It can be challenging to avoid foods produced from animals raised on factory farms, given how dominant factory farming has become. But it’s possible. Here are some suggestions from the Organic Consumers Association:
1. Buy direct from farms. You can connect online with farmers markets, subscription-based Community Supported Agriculture (CSAs), buying clubs and farms at:
2. Shop carefully in grocery stores. Choosing certified organic is a good way to avoid the worst factory-farmed animal products in grocery stores.
But a certified organic product doesn’t guarantee that it’s 100 percent free of synthetic ingredients or non-organic ingredients, nor does it guarantee the highest level of animal welfare or the best pasture standard. You have to read the labels.
If you want to know that your food comes from farms that provide the highest level of animal welfare, you’ll want to look for organic, grassfed foods that are also:
- Animal Welfare Approved or
- Levels 4, 5 or 5+ in the Global Animal Partnership’s 5-Step Animal Welfare Rating Standards
If you want nutrient-dense food from animals that are 100 percent grass-fed, you’ll want to carefully vet organic companies’ pasture claims. There is no legal standard for "pastured." The term implies that the animal has been raised primarily outdoors, on live pasture. But the quality of a pasture can range from land that consists of a mixture of living nutritious grasses, legumes and a variety of plant species, to land that is poorly managed with respect to soil and water quality, and consists primarily of dirt and gravel, with no living plants.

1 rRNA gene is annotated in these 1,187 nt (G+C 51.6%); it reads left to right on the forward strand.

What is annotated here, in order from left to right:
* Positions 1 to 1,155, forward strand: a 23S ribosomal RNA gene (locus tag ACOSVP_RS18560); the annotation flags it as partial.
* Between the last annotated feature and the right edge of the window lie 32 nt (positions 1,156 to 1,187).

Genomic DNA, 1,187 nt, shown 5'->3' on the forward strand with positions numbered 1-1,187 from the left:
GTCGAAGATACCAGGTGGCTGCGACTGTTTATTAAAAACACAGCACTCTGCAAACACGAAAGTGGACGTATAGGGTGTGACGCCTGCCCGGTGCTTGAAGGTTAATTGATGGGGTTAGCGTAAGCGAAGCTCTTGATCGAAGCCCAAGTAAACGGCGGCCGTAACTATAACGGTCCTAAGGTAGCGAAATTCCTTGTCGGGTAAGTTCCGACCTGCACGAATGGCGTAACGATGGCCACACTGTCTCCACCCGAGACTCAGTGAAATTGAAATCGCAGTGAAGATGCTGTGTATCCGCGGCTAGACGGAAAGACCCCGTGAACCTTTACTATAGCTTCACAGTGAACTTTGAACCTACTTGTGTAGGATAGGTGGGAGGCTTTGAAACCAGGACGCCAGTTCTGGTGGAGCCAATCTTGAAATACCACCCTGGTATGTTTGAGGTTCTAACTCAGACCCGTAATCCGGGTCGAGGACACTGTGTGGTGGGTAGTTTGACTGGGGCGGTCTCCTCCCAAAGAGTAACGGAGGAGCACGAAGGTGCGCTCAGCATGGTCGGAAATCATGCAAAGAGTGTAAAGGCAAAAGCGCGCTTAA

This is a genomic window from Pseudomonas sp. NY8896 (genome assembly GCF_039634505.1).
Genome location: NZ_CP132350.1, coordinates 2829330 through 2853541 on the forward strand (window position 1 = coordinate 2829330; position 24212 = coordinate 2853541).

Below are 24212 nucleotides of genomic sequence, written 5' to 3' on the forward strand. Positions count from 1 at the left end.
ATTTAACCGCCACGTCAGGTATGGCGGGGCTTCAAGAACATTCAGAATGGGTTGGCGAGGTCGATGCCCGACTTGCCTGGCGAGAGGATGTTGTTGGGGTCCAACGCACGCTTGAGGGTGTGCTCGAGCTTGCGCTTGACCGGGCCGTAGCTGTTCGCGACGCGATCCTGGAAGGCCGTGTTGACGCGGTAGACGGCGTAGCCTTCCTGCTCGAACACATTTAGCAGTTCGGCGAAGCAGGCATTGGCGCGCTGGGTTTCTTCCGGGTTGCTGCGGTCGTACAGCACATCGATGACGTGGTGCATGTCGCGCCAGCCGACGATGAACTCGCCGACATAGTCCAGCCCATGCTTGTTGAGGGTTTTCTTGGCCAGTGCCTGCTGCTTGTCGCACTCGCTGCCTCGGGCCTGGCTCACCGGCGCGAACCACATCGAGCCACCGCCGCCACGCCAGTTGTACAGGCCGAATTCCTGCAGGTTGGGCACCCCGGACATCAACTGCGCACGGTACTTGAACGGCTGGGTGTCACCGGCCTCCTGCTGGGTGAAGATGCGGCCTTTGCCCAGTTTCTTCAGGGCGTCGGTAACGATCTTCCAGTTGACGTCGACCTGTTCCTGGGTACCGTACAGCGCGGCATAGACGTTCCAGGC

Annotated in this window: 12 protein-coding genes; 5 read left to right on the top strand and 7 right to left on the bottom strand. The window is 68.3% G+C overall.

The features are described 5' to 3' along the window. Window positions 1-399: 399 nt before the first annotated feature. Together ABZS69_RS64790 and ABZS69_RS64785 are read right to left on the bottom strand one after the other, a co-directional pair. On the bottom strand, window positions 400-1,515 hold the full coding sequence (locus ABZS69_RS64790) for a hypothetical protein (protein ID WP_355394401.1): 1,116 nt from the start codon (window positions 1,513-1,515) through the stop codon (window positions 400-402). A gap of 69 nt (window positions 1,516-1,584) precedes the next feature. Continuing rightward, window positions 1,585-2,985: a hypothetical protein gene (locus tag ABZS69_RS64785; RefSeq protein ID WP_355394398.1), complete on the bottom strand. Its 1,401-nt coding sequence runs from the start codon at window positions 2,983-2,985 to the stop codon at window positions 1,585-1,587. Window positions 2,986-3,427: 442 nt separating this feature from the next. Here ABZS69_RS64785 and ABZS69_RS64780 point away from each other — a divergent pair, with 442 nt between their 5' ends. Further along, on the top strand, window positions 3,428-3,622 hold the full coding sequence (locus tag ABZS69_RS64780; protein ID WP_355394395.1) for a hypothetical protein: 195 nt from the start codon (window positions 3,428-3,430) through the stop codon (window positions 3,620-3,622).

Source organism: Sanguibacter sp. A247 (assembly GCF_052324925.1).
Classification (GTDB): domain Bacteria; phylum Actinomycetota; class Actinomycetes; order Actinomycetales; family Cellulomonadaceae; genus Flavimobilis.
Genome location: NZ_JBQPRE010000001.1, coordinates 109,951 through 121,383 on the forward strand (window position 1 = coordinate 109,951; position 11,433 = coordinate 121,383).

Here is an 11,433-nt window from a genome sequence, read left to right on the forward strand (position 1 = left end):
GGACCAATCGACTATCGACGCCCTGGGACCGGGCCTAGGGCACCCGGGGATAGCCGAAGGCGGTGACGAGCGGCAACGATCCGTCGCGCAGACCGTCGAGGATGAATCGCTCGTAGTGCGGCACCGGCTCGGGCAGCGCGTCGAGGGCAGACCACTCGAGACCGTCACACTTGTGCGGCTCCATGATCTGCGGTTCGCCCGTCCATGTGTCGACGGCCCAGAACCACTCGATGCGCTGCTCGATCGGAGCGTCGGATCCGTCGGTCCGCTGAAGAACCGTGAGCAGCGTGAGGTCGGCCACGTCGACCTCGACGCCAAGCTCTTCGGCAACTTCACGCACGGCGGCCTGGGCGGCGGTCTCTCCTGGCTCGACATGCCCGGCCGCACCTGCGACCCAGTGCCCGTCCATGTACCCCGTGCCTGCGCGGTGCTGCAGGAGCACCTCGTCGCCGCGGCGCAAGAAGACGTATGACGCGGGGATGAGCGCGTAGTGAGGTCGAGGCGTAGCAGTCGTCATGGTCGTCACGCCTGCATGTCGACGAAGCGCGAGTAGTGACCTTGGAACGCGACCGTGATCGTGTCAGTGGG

Products that are American Grassfed Certified, in addition to USDA Organic, guarantee the highest pasture standards and nutrient density.
3. Consider nutrition-per-calorie when shopping for factory farm food alternatives. Food from factory farms might be cheaper, but not when considering how much more nutrition you get from organic and grass-fed alternatives, or plant-based superfoods. Dr. Oz has put together a great list of foods ranked by nutrient density.
4. Don’t be a animal-consuming glutton. Being a healthy omnivore means eating more vegetables, fruits, grains, beans and nuts and seeking out super-foods. Animal products, produced in sustainable, high-welfare systems, can be harmless, but consider treating them like a luxury purchase.
5. Try going vegan every now and then. Going vegan is probably the only sure way to avoid food from factory farms when you eat out at restaurants. If you want to try vegan at home, there are plenty of nutrient-rich plant-based superfoods, and much evidence supports the health benefits of a vegan diet. Resources include:
Visit EcoWatch’s FACTORY FARMING page for more related news on this topic.